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trochee

[troh-kee]
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noun Prosody.
  1. a foot of two syllables, a long followed by a short in quantitative meter, or a stressed followed by an unstressed in accentual meter. Symbol:
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Origin of trochee

1580–90; < Latin trochaeus < Greek (poùs), trochaîos running (foot), equivalent to troch- (variant stem of tréchein to run) + -aios adj. suffix
Dictionary.com Unabridged Based on the Random House Unabridged Dictionary, © Random House, Inc. 2018

Examples from the Web for trochee

Historical Examples

  • He could make Greek iambics, and doubted whether the bishop knew the difference between an iambus and a trochee.

    The Last Chronicle of Barset

    Anthony Trollope

  • Antispast, an′ti-spast, n. in metre, a foot composed of an iambus and a trochee.

  • The Trochee, which has the first syllable accented, and the last unaccented: as, Ynke dodl.

  • The hexameter is a six-foot catalectic verse theoretically consisting of five successive dactyls and a trochee.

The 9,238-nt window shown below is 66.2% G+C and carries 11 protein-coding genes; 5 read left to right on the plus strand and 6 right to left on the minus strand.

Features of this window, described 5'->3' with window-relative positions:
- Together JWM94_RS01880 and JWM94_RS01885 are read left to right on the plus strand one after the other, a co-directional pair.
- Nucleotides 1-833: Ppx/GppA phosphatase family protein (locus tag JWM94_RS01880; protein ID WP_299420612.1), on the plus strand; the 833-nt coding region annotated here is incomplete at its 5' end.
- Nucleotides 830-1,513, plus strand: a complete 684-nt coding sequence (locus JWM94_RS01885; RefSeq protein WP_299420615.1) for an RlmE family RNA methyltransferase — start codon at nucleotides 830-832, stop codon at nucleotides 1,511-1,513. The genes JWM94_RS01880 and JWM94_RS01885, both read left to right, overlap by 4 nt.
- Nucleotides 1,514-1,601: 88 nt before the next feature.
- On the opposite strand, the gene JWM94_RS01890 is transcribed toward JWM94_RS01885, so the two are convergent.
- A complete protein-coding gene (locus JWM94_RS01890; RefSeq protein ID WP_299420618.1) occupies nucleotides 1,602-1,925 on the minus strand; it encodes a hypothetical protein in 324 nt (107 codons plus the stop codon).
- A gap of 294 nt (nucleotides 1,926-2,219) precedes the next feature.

• In the iambic and trochaic metres other feet are often substituted for the iambus and the trochee, but without change of rhythm.


British Dictionary definitions for trochee

trochee

noun
  1. prosody a metrical foot of two syllables, the first long and the second short (– ◡)Compare iamb
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Word Origin

C16: via Latin from Greek trokhaios pous, literally: a running foot, from trekhein to run
Collins English Dictionary - Complete & Unabridged 2012 Digital Edition © William Collins Sons & Co. Ltd. 1979, 1986 © HarperCollins Publishers 1998, 2000, 2003, 2005, 2006, 2007, 2009, 2012

Word Origin and History for trochee

n.

1580s, from French trochée, from Latin trochaeus "a trochee," from Greek trokhaios (pous), literally "a running, spinning (foot)," from trekhein "to run" (see truckle (n.)). As a metrical foot, a long followed by a short syllable, or an accented followed by an unaccented one.

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Online Etymology Dictionary, © 2010 Douglas Harper